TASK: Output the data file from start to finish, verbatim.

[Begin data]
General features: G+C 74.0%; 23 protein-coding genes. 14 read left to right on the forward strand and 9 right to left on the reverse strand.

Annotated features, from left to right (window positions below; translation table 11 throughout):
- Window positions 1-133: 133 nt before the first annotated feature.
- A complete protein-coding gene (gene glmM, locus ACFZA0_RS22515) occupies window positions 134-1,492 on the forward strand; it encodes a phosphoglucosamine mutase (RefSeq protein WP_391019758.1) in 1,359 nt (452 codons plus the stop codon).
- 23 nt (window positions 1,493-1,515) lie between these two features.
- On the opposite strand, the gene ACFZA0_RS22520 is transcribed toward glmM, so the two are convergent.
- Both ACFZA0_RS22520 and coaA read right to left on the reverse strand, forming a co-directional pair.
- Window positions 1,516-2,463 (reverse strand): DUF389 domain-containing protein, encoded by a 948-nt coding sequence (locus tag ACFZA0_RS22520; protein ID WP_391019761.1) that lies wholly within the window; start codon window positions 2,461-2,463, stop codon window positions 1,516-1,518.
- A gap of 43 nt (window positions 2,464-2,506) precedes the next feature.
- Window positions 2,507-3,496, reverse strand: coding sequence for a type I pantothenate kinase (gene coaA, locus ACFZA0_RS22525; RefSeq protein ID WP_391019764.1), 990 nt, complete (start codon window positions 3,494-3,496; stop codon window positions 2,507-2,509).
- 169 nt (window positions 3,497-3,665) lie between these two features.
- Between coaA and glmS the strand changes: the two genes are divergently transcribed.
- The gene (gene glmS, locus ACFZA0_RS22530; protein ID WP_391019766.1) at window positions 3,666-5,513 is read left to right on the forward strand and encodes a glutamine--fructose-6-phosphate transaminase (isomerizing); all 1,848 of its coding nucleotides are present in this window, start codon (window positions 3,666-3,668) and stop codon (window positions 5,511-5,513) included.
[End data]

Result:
General features: G+C 74.0%; 23 protein-coding genes. 14 read left to right on the forward strand and 9 right to left on the reverse strand.

Annotated features, from left to right (window positions below; translation table 11 throughout):
- Window positions 1-133: 133 nt before the first annotated feature.
- A complete protein-coding gene (gene glmM, locus ACFZA0_RS22515) occupies window positions 134-1,492 on the forward strand; it encodes a phosphoglucosamine mutase (RefSeq protein WP_391019758.1) in 1,359 nt (452 codons plus the stop codon).
- 23 nt (window positions 1,493-1,515) lie between these two features.
- On the opposite strand, the gene ACFZA0_RS22520 is transcribed toward glmM, so the two are convergent.
- Both ACFZA0_RS22520 and coaA read right to left on the reverse strand, forming a co-directional pair.
- Window positions 1,516-2,463 (reverse strand): DUF389 domain-containing protein, encoded by a 948-nt coding sequence (locus tag ACFZA0_RS22520; protein ID WP_391019761.1) that lies wholly within the window; start codon window positions 2,461-2,463, stop codon window positions 1,516-1,518.
- A gap of 43 nt (window positions 2,464-2,506) precedes the next feature.
- Window positions 2,507-3,496, reverse strand: coding sequence for a type I pantothenate kinase (gene coaA, locus ACFZA0_RS22525; RefSeq protein ID WP_391019764.1), 990 nt, complete (start codon window positions 3,494-3,496; stop codon window positions 2,507-2,509).
- 169 nt (window positions 3,497-3,665) lie between these two features.
- Between coaA and glmS the strand changes: the two genes are divergently transcribed.
- The gene (gene glmS, locus ACFZA0_RS22530; protein ID WP_391019766.1) at window positions 3,666-5,513 is read left to right on the forward strand and encodes a glutamine--fructose-6-phosphate transaminase (isomerizing); all 1,848 of its coding nucleotides are present in this window, start codon (window positions 3,666-3,668) and stop codon (window positions 5,511-5,513) included.